As this article by Neil Lewis of the New York Times reflects, Yale law school dean Harold Koh is widely regarded as a leading contender for a Supreme Court appointment if Barack Obama becomes president. What sort of a justice would Harold Koh be?
Let’s begin with Koh’s status as one of the leading proponents of transnationalism, and specifically of judicial transnationalism. Here’s how Koh explains judicial transnationalism:
[T]he Supreme Court has now divided into transnationalist and nationalist factions, which hold sharply divergent attitudes toward transnational law. The transnationalist faction–which includes Justices Breyer, Souter, Stevens, Ginsburg, and at times, Justice Kennedy–tends to follow an approach suggested by Justice Blackmun in the late 1980s: that U.S. courts must look beyond national interest to the “mutual interests of all nations in a smoothly functioning international legal regime” and must “consider if there is a course that furthers, rather than impedes, the development of an ordered international system.” In contrast, another group of Justices, which includes the new Chief Justice John Roberts and Justices Scalia, Thomas, and Alito, seems committed to a more nationalist course.
Generally speaking, the transnationalists tend to emphasize the interdependence between the United States and the rest of the world, while the nationalists tend instead to focus more on preserving American autonomy. The transnationalists believe in and promote the blending of international and domestic law; while nationalists continue to maintain a rigid separation of domestic from foreign law. The transnationalists view domestic courts as having a critical role to play in domesticating international law into U.S. law, while nationalists argue instead that only the political branches can internalize international law. The transnationalists believe that U.S. courts can and should use their interpretive powers to promote the development of a global legal system, while the nationalists tend to claim that U.S. courts should limit their attention to the development of a national system. Finally, the transnationalists urge that the power of the executive branch should be constrained by judicial review and the concept of international comity, while the nationalists tend to believe that federal courts should give extraordinarily broad deference to executive power in foreign affairs.…
With Justices Roberts and Alito now seemingly poised to join the nationalist camp, the transnationalist-nationalist split increasingly hinges on Justice Kennedy’s pivotal vote, with the next Supreme Court appointment after Justice Alito most likely to determine the Court’s future course on these issues.
(Koh, Why Transnational Law Matters, 24 Penn St. Int’l L. Rev. 745, 749-750 (2006) (emphasis added; footnote calls deleted).)
The reality of Koh’s transnationalism is even worse than this passage reveals. Koh believes that it is “appropriate for the Supreme Court to construe our Constitution in light of foreign and international law” in “at least three situations”: (1) “when American legal rules seem to parallel those of other nations”; (2) when (quoting Breyer) “‘foreign courts have applied standards roughly comparable to our own constitutional standards in roughly comparable circumstances’” and we can draw “empirical light” from their experience; and (3) “when a U.S. constitutional concept, by its own terms, implicitly refers to a community standard”. (Koh, International Law as Part of Our Law, 98 Am. J. Int’l. L. 43, 45-46 (2004) (emphasis added).) As the italicized weasel words indicate, in the hands of a living constitutionalist like Koh, foreign and international legal materials will virtually always be available to a transnational judge to help him reach the result he wants to reach.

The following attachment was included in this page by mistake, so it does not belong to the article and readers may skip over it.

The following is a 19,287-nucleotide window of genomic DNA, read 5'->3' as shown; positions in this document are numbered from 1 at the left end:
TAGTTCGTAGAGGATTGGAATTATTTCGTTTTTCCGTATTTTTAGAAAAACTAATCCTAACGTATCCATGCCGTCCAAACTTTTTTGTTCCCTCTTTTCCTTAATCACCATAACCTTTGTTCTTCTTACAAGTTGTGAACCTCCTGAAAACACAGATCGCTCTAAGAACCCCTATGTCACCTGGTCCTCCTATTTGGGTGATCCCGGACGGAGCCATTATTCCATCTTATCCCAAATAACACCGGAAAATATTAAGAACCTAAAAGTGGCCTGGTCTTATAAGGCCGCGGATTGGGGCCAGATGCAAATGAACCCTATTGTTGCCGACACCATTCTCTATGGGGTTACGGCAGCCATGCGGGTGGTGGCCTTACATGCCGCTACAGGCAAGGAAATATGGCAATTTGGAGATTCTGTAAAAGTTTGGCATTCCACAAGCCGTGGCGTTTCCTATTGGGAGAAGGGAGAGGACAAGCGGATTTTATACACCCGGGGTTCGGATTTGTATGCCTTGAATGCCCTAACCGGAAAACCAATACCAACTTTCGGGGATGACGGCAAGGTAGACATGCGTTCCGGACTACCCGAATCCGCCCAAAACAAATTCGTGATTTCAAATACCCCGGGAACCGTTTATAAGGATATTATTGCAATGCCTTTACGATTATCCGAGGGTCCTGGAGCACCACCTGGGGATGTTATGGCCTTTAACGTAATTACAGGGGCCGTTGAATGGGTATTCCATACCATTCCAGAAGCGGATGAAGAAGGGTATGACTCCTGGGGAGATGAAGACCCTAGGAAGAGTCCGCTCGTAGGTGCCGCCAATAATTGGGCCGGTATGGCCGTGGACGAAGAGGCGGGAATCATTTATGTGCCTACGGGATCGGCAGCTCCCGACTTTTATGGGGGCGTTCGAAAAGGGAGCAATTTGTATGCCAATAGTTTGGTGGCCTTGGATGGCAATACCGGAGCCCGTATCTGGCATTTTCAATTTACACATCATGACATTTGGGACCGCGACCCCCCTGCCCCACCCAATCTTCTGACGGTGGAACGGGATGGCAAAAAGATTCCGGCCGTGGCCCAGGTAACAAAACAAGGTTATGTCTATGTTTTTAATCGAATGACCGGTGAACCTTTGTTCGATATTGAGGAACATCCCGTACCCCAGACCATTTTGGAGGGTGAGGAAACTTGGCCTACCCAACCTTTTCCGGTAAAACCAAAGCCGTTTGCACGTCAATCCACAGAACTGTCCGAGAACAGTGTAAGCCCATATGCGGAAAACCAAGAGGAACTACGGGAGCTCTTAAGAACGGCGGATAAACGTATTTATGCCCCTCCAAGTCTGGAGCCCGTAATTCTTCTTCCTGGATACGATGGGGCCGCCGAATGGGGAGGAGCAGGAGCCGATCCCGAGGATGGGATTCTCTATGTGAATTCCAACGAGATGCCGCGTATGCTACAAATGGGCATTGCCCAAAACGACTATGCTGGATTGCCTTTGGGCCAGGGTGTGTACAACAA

Koh’s own writings amply prove this point. Koh believes that foreign and international law supports the conclusion that the death penalty always violates the federal Constitution: “The evidence strongly suggests that we do not currently pay decent respect to the opinions of humankind in our administration of the death penalty. For that reason, the death penalty should, in time, be declared in violation of the Eighth Amendment.” (Koh, Paying “Decent Respect” to World Opinion on the Death Penalty, 35 U.C. Davis L. Rev. 1085, 1129 (2002).) Set aside Koh’s risible appeal to the Declaration of Independence to justify the Supreme Court’s dependence on foreign law. (Justice Ginsburg has tried the same trick, as I discussed in this NRO essay). The permissibility of the death penalty is presupposed by numerous constitutional provisions. Anyone who can use foreign and international legal materials to find the death penalty unconstitutional can and will use those materials to reach any conclusion he wants.
Indeed, Koh himself filed an amicus brief in Lawrence v. Texas that argued that international and foreign court decisions compelled the Supreme Court to strike down Texas’s ban on homosexual sodomy. And Koh has also submitted an amicus brief (to the Connecticut supreme court) arguing that comparative precedents from foreign countries require recognition of a constitutional right to same-sex marriage: “the principles of human dignity and autonomy that are the essence of the modern right-protecting democracy demand that civil marriage be available to all couples and that the equality of all citizens triumph over historical attitudes.”
What judicial transnationalism is really all about is depriving American citizens of their powers of representative government by selectively imposing on them the favored policies of Europe’s leftist elites. Koh is correct that the next Supreme Court appointments will determine whether the Court continues on its misguided transnationalist course. If Barack Obama is making those appointments, you can be sure that we’re going to be saddled with justices like Koh.